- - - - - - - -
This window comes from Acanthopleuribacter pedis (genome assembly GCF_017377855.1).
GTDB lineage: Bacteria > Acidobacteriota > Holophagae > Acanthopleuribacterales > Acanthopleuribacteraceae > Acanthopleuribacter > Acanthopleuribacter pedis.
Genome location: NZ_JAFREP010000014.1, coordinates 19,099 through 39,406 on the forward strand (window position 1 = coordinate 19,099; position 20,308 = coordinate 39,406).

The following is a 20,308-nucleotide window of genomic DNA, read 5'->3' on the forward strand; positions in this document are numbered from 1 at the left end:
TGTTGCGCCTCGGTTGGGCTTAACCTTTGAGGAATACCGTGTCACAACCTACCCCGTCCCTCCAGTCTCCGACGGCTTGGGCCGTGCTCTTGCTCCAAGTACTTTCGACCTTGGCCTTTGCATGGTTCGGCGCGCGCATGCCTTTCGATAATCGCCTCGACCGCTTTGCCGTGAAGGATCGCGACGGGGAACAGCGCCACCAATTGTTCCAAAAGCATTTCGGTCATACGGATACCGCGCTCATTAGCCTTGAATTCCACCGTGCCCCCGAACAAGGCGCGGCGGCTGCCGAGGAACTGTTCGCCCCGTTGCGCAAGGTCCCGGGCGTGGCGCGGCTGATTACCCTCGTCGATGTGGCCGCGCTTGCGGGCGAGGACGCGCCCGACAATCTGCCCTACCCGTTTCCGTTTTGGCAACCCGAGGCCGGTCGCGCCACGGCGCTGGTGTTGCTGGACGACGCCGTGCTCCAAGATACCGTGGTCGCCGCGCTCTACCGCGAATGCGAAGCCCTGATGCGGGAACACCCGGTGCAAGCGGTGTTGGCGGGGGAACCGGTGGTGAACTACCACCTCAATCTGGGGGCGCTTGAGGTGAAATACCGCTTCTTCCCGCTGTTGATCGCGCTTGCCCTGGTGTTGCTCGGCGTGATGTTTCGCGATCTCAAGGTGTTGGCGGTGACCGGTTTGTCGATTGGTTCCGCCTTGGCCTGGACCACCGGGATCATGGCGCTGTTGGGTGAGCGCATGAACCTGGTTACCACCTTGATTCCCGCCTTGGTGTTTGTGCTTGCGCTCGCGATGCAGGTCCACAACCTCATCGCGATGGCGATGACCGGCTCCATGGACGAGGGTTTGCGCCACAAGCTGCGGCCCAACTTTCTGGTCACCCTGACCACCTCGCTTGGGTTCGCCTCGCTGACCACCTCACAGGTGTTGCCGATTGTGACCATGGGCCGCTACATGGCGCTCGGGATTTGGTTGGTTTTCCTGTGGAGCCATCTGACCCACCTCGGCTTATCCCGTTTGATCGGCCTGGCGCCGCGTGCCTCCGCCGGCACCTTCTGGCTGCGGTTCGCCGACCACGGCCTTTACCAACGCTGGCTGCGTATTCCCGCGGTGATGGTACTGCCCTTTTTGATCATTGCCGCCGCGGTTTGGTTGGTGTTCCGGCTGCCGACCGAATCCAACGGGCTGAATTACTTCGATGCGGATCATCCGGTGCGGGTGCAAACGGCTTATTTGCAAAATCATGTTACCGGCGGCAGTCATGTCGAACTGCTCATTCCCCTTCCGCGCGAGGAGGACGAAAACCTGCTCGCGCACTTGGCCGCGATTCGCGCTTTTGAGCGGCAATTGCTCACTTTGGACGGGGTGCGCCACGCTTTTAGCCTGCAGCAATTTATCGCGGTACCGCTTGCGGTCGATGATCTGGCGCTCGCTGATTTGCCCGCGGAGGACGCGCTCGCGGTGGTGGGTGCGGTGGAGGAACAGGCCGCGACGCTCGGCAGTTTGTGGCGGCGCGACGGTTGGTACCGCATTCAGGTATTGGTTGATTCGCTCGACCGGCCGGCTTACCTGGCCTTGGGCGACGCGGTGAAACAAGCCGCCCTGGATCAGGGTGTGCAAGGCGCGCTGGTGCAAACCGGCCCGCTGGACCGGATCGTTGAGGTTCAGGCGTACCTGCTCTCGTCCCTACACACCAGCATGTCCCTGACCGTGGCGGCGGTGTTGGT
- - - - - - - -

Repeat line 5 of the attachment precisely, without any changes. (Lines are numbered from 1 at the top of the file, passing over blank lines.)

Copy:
TGTTGCGCCTCGGTTGGGCTTAACCTTTGAGGAATACCGTGTCACAACCTACCCCGTCCCTCCAGTCTCCGACGGCTTGGGCCGTGCTCTTGCTCCAAGTACTTTCGACCTTGGCCTTTGCATGGTTCGGCGCGCGCATGCCTTTCGATAATCGCCTCGACCGCTTTGCCGTGAAGGATCGCGACGGGGAACAGCGCCACCAATTGTTCCAAAAGCATTTCGGTCATACGGATACCGCGCTCATTAGCCTTGAATTCCACCGTGCCCCCGAACAAGGCGCGGCGGCTGCCGAGGAACTGTTCGCCCCGTTGCGCAAGGTCCCGGGCGTGGCGCGGCTGATTACCCTCGTCGATGTGGCCGCGCTTGCGGGCGAGGACGCGCCCGACAATCTGCCCTACCCGTTTCCGTTTTGGCAACCCGAGGCCGGTCGCGCCACGGCGCTGGTGTTGCTGGACGACGCCGTGCTCCAAGATACCGTGGTCGCCGCGCTCTACCGCGAATGCGAAGCCCTGATGCGGGAACACCCGGTGCAAGCGGTGTTGGCGGGGGAACCGGTGGTGAACTACCACCTCAATCTGGGGGCGCTTGAGGTGAAATACCGCTTCTTCCCGCTGTTGATCGCGCTTGCCCTGGTGTTGCTCGGCGTGATGTTTCGCGATCTCAAGGTGTTGGCGGTGACCGGTTTGTCGATTGGTTCCGCCTTGGCCTGGACCACCGGGATCATGGCGCTGTTGGGTGAGCGCATGAACCTGGTTACCACCTTGATTCCCGCCTTGGTGTTTGTGCTTGCGCTCGCGATGCAGGTCCACAACCTCATCGCGATGGCGATGACCGGCTCCATGGACGAGGGTTTGCGCCACAAGCTGCGGCCCAACTTTCTGGTCACCCTGACCACCTCGCTTGGGTTCGCCTCGCTGACCACCTCACAGGTGTTGCCGATTGTGACCATGGGCCGCTACATGGCGCTCGGGATTTGGTTGGTTTTCCTGTGGAGCCATCTGACCCACCTCGGCTTATCCCGTTTGATCGGCCTGGCGCCGCGTGCCTCCGCCGGCACCTTCTGGCTGCGGTTCGCCGACCACGGCCTTTACCAACGCTGGCTGCGTATTCCCGCGGTGATGGTACTGCCCTTTTTGATCATTGCCGCCGCGGTTTGGTTGGTGTTCCGGCTGCCGACCGAATCCAACGGGCTGAATTACTTCGATGCGGATCATCCGGTGCGGGTGCAAACGGCTTATTTGCAAAATCATGTTACCGGCGGCAGTCATGTCGAACTGCTCATTCCCCTTCCGCGCGAGGAGGACGAAAACCTGCTCGCGCACTTGGCCGCGATTCGCGCTTTTGAGCGGCAATTGCTCACTTTGGACGGGGTGCGCCACGCTTTTAGCCTGCAGCAATTTATCGCGGTACCGCTTGCGGTCGATGATCTGGCGCTCGCTGATTTGCCCGCGGAGGACGCGCTCGCGGTGGTGGGTGCGGTGGAGGAACAGGCCGCGACGCTCGGCAGTTTGTGGCGGCGCGACGGTTGGTACCGCATTCAGGTATTGGTTGATTCGCTCGACCGGCCGGCTTACCTGGCCTTGGGCGACGCGGTGAAACAAGCCGCCCTGGATCAGGGTGTGCAAGGCGCGCTGGTGCAAACCGGCCCGCTGGACCGGATCGTTGAGGTTCAGGCGTACCTGCTCTCGTCCCTACACACCAGCATGTCCCTGACCGTGGCGGCGGTGTTGGT